Pr. Terry Swenson: Monogamy. Monogamous, thank you. Monogamous relationship. Okay. I just don’t go out running around sleeping with all kinds of women, then come home to my wife and it’s all okay. In order to have relationships, you have to have boundaries, guidelines. Otherwise, it falls apart. Real quick. Loma Linda, I went there, I was talking to the doctors once about, they asked me this question, they said, “Terry, do you know what cancer is?” I said, “Yeah, it’s like a cell gone bad that runs around eating up and devouring other cells.” And they go, “No. That’s wrong.” And they said—they dumbed it down for me—but what they said was, “Cancer cells are healthy cells.” I’m going, “What are you talking about?”, and they said, “They’re healthy cells, but the mechanism inside the cell that tells it to differentiate and just stay, say, a skin cell at this level and don’t grow more, is gone. It’s growth gone wild. No guidelines or boundaries.”

 

And when they said that, man, Adrian, it hit me right between the eyes. Bam! That’s so on a molecular level that God created, so on us as the body of Christ, or a body, or in our relationships. The postmodern, post-Christian—whatever they’re calling it now—people have relationships with no boundaries or guidelines. And so it’s cancerous. It’s destructive to relationships. And what God has in scripture for us is guidelines for those relationships. So, if I have someone, drug abuse, child pornography, same-sex marriage—you name it—gambling, workaholism, I have to look at all of those and say, “Listen, there has to be some guidelines for the relational boundary in life of the family and body of God.” You’re here, but that doesn’t mean kick you out and I’m done with you. It means, “No, I’m going to be in deeper connection with you to try to get you here.” Did that help?

 

Adrian: Very much. You mentioned earlier about finding God, that you found God. You looked for Him…

 

Pr. Terry Swenson: Well, actually, He found me, but yeah.

 

Adrian: Some people have levelled the criticism against the One Project, saying that they’re interested in looking for God but not finding Him.

 

Pr. Terry Swenson: Wow. I don’t even know what that means. What would that mean?

 

Adrian: Well, it means that you’re only interested in questions, but not the answers that God gives.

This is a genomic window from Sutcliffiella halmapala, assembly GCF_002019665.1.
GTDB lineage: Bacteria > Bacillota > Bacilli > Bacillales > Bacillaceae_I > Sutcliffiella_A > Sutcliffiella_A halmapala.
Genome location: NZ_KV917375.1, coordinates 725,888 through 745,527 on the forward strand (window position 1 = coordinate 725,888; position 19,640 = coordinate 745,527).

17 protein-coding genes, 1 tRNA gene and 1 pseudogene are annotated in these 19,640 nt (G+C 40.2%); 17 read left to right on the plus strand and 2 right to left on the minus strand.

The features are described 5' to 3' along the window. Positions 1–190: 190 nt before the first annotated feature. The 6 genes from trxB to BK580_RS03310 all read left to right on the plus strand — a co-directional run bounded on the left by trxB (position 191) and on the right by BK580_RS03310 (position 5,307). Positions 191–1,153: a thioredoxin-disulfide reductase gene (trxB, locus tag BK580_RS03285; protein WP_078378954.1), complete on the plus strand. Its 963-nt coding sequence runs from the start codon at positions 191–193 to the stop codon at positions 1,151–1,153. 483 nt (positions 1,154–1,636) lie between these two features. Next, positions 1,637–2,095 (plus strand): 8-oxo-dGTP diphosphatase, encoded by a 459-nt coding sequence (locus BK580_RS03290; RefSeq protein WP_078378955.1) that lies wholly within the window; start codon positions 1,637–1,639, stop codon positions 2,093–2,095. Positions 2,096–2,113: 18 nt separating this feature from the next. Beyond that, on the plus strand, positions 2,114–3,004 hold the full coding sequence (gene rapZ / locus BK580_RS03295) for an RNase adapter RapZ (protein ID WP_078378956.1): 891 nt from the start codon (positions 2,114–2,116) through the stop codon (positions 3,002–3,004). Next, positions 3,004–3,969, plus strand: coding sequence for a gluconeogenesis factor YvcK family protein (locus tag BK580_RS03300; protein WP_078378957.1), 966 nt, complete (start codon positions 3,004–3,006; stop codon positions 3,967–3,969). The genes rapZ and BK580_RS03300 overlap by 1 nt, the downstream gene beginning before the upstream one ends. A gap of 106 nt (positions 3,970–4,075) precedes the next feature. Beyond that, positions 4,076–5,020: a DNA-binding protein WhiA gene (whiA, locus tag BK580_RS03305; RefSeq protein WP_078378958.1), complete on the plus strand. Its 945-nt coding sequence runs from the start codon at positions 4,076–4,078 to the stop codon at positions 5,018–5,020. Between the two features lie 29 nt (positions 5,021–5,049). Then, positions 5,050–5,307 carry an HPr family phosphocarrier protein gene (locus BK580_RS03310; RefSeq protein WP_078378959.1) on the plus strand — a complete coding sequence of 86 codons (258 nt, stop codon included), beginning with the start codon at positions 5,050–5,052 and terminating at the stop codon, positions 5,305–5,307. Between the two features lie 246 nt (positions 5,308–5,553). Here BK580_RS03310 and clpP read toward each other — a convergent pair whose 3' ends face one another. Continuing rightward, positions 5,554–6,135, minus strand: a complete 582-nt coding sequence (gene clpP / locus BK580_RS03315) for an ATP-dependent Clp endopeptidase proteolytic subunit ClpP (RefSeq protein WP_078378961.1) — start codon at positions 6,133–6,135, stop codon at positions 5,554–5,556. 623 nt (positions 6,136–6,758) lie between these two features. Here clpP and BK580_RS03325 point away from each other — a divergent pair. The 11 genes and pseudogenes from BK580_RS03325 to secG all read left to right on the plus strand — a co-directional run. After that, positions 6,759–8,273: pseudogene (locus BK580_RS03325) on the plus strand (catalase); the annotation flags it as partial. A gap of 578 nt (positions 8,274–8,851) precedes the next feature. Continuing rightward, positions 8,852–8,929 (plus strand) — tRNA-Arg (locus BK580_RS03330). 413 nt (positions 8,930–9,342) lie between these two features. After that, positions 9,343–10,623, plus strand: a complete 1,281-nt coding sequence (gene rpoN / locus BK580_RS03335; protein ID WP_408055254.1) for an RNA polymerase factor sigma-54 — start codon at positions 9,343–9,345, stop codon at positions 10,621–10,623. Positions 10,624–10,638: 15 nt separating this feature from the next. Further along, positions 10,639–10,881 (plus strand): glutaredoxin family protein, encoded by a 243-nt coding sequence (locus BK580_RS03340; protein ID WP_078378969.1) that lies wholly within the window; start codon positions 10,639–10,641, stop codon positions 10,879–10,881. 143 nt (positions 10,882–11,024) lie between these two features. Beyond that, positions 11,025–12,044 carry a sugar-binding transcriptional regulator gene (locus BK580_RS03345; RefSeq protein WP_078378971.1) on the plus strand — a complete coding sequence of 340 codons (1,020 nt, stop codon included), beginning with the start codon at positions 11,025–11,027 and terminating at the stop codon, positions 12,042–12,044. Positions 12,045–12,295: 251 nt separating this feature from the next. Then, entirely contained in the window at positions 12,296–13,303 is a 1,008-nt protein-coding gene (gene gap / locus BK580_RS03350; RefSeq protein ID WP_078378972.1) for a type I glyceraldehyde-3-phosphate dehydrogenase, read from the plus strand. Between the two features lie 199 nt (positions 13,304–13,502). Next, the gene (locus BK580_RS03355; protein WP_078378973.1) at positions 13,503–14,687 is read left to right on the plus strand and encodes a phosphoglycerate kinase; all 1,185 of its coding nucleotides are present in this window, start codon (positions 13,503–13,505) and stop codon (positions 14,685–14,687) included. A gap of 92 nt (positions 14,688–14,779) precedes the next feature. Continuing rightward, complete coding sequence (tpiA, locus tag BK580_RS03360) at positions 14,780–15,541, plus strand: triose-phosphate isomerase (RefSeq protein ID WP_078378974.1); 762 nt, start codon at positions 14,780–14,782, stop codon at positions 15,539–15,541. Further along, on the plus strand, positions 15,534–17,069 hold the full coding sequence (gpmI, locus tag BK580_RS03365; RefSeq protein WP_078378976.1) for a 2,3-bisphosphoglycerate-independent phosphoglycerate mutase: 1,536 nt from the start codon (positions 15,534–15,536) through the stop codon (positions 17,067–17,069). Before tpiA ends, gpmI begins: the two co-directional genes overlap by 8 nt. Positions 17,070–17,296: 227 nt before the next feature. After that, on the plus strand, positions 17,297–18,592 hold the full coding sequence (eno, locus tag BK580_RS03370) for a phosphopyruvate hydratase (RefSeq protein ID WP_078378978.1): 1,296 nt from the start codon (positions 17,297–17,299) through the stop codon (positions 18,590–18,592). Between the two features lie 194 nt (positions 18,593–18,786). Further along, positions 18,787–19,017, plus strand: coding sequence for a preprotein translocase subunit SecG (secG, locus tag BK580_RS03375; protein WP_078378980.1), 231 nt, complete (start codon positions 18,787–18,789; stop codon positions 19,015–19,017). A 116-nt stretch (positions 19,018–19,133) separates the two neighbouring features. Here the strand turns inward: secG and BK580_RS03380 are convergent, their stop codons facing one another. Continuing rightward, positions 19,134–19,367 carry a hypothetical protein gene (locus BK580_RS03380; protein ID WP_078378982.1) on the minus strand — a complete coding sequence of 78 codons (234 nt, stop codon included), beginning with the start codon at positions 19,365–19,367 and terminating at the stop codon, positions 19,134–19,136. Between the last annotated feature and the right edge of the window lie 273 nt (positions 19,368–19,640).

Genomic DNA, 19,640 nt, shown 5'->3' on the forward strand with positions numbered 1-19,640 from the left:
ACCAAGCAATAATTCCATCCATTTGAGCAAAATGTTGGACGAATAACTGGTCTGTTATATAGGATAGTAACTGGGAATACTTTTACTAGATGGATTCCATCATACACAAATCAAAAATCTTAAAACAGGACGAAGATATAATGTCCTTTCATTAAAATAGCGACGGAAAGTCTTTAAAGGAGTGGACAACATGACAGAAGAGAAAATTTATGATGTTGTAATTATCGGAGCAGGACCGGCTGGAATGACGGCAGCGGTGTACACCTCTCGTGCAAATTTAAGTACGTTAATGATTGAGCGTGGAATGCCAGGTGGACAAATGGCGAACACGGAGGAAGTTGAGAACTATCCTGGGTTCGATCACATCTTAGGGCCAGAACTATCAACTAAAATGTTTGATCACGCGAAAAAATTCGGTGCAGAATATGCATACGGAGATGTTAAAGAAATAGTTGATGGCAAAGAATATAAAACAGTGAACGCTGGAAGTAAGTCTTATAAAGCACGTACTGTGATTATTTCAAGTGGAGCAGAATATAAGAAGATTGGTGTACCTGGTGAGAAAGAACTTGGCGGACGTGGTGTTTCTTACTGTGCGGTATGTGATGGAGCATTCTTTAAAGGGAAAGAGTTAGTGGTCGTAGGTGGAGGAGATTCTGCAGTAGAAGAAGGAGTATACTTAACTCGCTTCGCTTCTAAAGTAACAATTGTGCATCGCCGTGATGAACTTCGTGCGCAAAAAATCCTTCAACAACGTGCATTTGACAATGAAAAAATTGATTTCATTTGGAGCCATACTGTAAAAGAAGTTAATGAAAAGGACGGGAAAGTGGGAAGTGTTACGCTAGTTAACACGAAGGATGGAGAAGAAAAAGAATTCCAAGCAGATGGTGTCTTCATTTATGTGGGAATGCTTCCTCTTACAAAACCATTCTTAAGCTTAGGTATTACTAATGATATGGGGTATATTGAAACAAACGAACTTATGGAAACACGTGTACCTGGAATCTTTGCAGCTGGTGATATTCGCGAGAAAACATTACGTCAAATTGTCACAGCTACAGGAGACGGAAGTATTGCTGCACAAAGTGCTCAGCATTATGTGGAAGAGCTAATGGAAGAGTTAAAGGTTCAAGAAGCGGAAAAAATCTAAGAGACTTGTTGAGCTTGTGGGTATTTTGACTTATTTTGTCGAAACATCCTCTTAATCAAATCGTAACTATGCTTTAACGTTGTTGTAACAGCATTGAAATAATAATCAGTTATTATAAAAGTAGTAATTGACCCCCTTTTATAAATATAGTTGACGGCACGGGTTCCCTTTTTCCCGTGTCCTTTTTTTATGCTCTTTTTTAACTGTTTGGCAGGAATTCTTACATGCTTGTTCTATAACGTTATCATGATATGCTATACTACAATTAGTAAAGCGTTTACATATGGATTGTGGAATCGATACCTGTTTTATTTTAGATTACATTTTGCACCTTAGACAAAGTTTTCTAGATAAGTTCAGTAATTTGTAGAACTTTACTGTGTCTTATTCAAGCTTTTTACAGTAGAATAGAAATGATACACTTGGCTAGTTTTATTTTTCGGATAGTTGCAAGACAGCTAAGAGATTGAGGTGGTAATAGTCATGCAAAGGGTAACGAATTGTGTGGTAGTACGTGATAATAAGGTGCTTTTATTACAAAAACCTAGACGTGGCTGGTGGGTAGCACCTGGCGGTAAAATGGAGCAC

Pr. Terry Swenson: Okay. Now, this… I know where that comes from, and I’ve had a lot of people talk to me. Or a corollary question is, “You only talk about Jesus, what about the rest of the Godhead?” Or others have been, “Well, you guys only talk about Jesus, what about prophecy? What about things that are happening here?” And I think it should be understood that… Alright. Let me go back to Loma Linda as an example. So I have this wide diversity of beliefs and lack thereof, and whatever. And so, I’ll have groups come on campus, like every year, we have Restoration, which is some people go, “Well, that’s conservative Adventism.” I’d say “traditional,” and it’s kind of an evangelistic outreach, right? And they’ve come to me and say, “Look. Why aren’t you preaching the distinctives—the Adventist Distinctives, the pillars— during university worship, or at chapel?” And when they’ve talked with me, I said, “Well, here’s the reason why. When I was a pastor, I was trained… ” And we use this terminology—I don’t even know if they use it anymore—but you have entry events that lead to harvesting events. So, when someone’s just getting to know God, they might be relational things, they might be health clinics, they might be… You’ve heard this.

 

And I told them, for Restoration, I said, “You guys are a harvesting event. But me, at chapel, it’s required. They have to come. To you, it’s voluntary. But to me, they have to.” [Redacted Section] See, so, I’m thinking of those people, and so I’m doing Gospel 101 with these people. That’s what university worship is. But Bible studies and other things, that’s the harvesting.

 

So, in saying that university of worship is Gospel and Jesus 101, and that’s what it’s intended for… Like, if we have some of our vespers on Friday night, we can go deeper into stuff, or restoration. We work as a team together, or I try to encourage them to go to area churches. And when they hear that they go, “Oh, we’re a team.” And I think with The One Project, that’s a good illustration of what we are. Some people have been called specifically to preach prophecy. I’m a believer. Like I told you, I came back to God and the church, prophecy was a major thing that brought me back. And in my own ministry, I’ve asked God. I can preach prophecy, but the Spirit has led me to say, “No, you’re the Jesus 101 guy.” And so, The One Project, I would say is like that. Our calling is to try to take Christ and put Him back and His relationship with us back. That’s what we focus on. When Jesus met people, He drew them to Himself, you know, and when He talks about this, met their needs, and then they say, “Hey, who are you? What are you about?” And they follow Him. And it’s when you become a follower that you can bring the deeper things in, as you disciple them. So we’re kind of the Gospel Jesus 101 people.

 

Adrian: What criteria, just briefly, do you use when you bring in speakers like Leonard Sweet or other Christian speakers? Have you brought in Brian McLaren?